I've been using the K-Select 1120 and 3033 for a few years
and was curious as to how the XLO Signature stuff compared.
Anyone with experience with the two?
Thanks for all of the input. I may be better off served
by upgrading my turntable/cartridge/arm.
I used the balanced 1130, single-ended 1030, and copper single-run 3033 for years. I also used XLO Signature 1.1, 2.1, and the speaker cable, though the speaker cable was borrowed.
Both the Kimber and XLO are excellent. The problem I had with the Kimber Select stuff is that they had a residual sweetness that made everything sound ever so slightly regressed towards some mean.
The XLO Sig, OTOH, is more self-effacingly neutral, and you better be careful with it, because it's up to your equipment to do the talking. For example, when used on stuff like the Rotel RCD-971, Sony PS One, VCRs, Parasound 1600 tuner, mid-fi, Bose speakers, et. al., the XLO Sig will reveal the equipment's shortcomings. But used on truly musical equipment, the XLO Sig allows the music to come through relatively unscathed.
The Kimber Select stuff is amazingly compatible with a wide range of stuff. Even if you stick KS-1030 on the Playstation, you just might be fooled into thinking that it's areal CD player, not just the modest PS One. And then it hits you. After hearing what the KS-1030 can do, you realize how colored other cables are. When you go back to stuff you thought was okay, like the Silver Streak and Hero, you now think they suck, which, relative to the KS-1030, they do.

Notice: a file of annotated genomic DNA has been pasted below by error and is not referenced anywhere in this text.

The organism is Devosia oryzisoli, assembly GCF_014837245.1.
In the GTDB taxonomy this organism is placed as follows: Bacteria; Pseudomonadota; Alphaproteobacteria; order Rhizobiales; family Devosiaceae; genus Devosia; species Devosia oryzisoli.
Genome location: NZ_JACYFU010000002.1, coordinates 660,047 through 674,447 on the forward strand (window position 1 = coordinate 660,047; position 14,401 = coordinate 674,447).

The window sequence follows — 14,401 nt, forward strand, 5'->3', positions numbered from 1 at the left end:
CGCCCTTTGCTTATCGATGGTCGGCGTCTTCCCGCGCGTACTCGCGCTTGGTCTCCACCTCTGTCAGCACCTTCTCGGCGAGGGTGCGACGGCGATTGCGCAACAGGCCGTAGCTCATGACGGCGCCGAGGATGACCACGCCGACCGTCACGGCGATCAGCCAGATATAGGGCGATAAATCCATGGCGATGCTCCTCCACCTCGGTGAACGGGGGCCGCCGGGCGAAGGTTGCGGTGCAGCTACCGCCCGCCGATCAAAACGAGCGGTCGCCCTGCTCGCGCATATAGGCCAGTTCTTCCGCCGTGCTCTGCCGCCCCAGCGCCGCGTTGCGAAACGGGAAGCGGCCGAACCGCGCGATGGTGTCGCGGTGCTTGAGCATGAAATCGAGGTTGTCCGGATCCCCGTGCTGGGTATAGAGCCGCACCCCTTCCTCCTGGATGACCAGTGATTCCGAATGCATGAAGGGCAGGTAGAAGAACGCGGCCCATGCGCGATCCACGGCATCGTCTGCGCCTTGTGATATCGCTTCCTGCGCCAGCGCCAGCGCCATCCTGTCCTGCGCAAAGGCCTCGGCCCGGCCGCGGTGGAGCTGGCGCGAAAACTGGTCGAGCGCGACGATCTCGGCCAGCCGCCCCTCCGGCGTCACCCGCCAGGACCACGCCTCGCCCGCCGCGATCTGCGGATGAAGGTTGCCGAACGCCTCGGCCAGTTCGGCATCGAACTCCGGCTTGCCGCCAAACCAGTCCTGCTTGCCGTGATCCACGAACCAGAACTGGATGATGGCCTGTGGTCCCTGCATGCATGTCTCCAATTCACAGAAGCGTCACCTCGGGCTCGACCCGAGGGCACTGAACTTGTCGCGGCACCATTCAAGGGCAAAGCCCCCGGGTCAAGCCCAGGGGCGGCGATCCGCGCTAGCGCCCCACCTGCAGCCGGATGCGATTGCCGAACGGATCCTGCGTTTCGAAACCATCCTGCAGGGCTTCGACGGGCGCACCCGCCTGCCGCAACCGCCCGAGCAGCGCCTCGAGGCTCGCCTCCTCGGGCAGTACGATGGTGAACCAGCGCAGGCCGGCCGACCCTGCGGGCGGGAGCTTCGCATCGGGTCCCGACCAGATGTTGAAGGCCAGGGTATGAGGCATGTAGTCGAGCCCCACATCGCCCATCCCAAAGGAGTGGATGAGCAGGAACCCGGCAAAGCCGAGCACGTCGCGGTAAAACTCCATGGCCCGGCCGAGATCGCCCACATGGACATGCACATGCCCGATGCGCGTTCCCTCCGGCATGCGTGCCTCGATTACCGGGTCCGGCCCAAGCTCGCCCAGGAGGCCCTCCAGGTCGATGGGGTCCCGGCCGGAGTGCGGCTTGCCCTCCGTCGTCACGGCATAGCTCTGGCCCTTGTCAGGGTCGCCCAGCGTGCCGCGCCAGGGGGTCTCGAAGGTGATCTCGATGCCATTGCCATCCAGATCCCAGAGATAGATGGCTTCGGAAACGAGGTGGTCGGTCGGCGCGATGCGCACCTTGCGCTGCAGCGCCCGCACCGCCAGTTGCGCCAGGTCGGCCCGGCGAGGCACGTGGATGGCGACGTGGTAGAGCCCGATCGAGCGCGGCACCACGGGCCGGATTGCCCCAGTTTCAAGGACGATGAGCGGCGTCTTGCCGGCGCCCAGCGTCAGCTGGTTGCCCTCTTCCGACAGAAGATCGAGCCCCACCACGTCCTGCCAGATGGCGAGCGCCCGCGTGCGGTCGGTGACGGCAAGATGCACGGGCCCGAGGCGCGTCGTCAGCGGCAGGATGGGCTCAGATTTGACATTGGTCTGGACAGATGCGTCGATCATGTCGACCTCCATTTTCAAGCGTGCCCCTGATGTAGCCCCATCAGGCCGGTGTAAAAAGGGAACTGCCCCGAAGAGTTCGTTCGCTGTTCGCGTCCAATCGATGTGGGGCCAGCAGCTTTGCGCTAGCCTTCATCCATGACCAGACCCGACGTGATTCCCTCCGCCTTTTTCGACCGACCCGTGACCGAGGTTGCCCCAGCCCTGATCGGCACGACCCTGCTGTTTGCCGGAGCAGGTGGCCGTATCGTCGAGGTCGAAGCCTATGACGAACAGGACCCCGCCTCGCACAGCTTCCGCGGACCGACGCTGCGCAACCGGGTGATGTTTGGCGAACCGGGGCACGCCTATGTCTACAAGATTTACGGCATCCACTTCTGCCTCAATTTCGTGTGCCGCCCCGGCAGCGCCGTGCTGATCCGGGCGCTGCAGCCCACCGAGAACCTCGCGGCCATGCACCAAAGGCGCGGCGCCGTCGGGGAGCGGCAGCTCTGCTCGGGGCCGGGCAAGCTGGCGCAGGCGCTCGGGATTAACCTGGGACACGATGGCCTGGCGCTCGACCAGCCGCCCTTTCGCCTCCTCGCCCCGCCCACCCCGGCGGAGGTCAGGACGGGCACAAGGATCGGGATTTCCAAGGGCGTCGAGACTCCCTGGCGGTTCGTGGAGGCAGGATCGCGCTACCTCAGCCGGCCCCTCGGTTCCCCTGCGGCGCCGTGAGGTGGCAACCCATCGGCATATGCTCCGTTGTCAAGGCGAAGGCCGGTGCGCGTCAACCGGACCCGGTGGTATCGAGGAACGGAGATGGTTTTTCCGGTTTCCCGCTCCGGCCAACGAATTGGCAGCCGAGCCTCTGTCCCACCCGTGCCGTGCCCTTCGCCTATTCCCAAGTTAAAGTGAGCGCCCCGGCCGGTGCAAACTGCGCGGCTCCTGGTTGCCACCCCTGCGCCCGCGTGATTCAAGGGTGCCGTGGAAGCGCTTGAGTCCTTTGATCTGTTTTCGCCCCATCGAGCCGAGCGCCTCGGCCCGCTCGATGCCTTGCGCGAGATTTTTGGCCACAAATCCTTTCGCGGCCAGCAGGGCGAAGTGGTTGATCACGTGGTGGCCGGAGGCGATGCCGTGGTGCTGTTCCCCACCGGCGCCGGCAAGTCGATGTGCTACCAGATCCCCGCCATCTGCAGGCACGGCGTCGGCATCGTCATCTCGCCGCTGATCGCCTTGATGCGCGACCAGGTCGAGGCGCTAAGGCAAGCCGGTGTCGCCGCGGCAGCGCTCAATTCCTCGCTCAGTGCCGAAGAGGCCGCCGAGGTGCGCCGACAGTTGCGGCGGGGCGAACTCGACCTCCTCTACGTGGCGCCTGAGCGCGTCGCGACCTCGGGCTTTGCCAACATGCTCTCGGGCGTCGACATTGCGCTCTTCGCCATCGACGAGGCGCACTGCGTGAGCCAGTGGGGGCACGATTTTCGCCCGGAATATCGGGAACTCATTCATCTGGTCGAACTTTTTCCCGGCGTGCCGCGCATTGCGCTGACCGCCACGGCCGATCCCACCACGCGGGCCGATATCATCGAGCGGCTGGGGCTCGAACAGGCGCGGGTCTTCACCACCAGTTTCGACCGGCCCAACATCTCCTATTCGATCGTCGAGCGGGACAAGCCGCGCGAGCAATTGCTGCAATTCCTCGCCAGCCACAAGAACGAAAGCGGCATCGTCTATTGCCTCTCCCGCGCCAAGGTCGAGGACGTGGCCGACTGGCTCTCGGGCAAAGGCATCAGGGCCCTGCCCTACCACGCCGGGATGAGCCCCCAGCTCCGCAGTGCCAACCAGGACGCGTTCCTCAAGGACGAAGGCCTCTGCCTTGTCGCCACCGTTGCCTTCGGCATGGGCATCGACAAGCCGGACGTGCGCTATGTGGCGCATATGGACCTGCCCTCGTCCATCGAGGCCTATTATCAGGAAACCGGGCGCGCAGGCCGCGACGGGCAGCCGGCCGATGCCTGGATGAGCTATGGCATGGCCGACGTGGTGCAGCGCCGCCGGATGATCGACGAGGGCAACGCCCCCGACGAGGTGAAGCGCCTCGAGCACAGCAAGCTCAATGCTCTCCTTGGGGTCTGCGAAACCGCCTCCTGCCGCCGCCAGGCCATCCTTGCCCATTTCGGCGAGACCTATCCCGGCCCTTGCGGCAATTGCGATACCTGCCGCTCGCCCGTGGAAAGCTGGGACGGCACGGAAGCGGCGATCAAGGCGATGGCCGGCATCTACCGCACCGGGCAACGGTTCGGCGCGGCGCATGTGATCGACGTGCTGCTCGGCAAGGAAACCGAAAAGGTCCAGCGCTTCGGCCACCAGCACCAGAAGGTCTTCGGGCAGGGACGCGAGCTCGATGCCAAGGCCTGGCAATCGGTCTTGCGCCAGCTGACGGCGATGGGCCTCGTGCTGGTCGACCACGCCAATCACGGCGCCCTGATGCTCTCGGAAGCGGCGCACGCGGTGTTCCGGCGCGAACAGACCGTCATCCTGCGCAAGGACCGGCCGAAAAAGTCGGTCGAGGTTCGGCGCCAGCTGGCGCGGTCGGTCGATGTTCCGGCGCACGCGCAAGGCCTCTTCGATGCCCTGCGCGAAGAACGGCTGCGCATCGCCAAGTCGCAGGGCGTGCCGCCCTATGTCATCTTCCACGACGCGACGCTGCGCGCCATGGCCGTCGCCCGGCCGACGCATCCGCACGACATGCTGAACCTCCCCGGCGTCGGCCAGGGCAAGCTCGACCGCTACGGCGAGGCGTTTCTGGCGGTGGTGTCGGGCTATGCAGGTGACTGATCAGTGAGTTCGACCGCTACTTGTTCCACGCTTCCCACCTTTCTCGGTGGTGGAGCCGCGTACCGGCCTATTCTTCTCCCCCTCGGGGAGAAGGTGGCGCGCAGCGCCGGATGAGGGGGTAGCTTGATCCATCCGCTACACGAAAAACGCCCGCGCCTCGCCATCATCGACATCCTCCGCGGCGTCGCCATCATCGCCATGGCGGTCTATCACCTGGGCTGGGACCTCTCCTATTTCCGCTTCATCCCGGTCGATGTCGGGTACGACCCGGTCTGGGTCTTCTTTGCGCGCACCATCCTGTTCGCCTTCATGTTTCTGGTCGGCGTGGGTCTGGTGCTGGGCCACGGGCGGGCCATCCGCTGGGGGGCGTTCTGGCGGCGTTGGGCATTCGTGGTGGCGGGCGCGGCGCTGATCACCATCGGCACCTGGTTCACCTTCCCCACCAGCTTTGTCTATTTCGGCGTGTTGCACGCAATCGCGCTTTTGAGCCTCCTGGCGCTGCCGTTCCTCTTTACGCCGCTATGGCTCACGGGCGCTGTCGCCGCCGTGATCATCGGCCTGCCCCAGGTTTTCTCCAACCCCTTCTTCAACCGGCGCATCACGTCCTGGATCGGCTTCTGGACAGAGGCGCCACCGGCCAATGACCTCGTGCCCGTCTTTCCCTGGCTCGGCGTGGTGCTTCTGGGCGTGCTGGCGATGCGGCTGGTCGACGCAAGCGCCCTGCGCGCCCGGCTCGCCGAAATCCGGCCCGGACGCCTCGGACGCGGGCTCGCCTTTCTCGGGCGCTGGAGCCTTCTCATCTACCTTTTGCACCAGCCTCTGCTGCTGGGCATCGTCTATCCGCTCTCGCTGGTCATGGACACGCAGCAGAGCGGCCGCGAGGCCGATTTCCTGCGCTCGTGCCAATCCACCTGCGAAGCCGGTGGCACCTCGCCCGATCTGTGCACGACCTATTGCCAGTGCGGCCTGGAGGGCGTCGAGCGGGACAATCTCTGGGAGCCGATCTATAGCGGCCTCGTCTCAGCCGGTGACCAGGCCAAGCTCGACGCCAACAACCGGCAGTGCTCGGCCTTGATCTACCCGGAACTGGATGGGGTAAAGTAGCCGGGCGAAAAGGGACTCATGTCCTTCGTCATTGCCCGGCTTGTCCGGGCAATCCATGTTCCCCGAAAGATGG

But for me, I've heard systems wired with top-of-the-line Audio Magic, Nordost (Valhalla makes the SPM Reference sound broken), Synergistic Research, and Tara Labs cables. As far as getting closer to absolute neutral, thee brands do it. True, they cost much more than Kimber Select, but for price-no-object systems, and for long-term system building, I highly recommend these guys.
I have heard and used XLO Limited Edition line-level IC and digital cable. I have not heard the LE speaker cable, so I cannot comment on it. But for the digital cable and interconnect, I'm afraid they make the Signature Series sound bleached, restricted, and jiggly. The LE preserves the music's fine micro tonal colors, and does not interfere with imaging. Put it this way. If the LE is a 3-D Play-Doh sculpture, then the Sig is like me putting stickers on the wall.